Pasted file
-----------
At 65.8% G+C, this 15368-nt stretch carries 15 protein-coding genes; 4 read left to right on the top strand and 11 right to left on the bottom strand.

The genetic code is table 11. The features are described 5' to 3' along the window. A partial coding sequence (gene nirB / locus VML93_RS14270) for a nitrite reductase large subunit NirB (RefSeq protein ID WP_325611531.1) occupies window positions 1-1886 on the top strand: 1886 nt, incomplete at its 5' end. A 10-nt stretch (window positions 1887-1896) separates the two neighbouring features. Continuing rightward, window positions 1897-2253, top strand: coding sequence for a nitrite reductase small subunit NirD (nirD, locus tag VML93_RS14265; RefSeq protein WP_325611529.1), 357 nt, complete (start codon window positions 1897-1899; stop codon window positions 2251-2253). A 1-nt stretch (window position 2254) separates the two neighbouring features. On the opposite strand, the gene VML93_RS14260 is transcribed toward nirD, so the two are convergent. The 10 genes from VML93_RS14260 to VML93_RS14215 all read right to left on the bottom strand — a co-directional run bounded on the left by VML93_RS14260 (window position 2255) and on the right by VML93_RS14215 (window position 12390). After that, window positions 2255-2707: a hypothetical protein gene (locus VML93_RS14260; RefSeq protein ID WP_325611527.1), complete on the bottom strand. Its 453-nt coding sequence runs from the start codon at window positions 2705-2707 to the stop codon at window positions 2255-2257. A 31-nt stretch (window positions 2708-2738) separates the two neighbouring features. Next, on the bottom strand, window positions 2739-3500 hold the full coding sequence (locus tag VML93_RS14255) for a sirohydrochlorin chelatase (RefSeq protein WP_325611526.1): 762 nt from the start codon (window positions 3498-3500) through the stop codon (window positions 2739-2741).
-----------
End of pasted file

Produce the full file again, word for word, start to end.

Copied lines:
At 65.8% G+C, this 15368-nt stretch carries 15 protein-coding genes; 4 read left to right on the top strand and 11 right to left on the bottom strand.

The genetic code is table 11. The features are described 5' to 3' along the window. A partial coding sequence (gene nirB / locus VML93_RS14270) for a nitrite reductase large subunit NirB (RefSeq protein ID WP_325611531.1) occupies window positions 1-1886 on the top strand: 1886 nt, incomplete at its 5' end. A 10-nt stretch (window positions 1887-1896) separates the two neighbouring features. Continuing rightward, window positions 1897-2253, top strand: coding sequence for a nitrite reductase small subunit NirD (nirD, locus tag VML93_RS14265; RefSeq protein WP_325611529.1), 357 nt, complete (start codon window positions 1897-1899; stop codon window positions 2251-2253). A 1-nt stretch (window position 2254) separates the two neighbouring features. On the opposite strand, the gene VML93_RS14260 is transcribed toward nirD, so the two are convergent. The 10 genes from VML93_RS14260 to VML93_RS14215 all read right to left on the bottom strand — a co-directional run bounded on the left by VML93_RS14260 (window position 2255) and on the right by VML93_RS14215 (window position 12390). After that, window positions 2255-2707: a hypothetical protein gene (locus VML93_RS14260; RefSeq protein ID WP_325611527.1), complete on the bottom strand. Its 453-nt coding sequence runs from the start codon at window positions 2705-2707 to the stop codon at window positions 2255-2257. A 31-nt stretch (window positions 2708-2738) separates the two neighbouring features. Next, on the bottom strand, window positions 2739-3500 hold the full coding sequence (locus tag VML93_RS14255) for a sirohydrochlorin chelatase (RefSeq protein WP_325611526.1): 762 nt from the start codon (window positions 3498-3500) through the stop codon (window positions 2739-2741).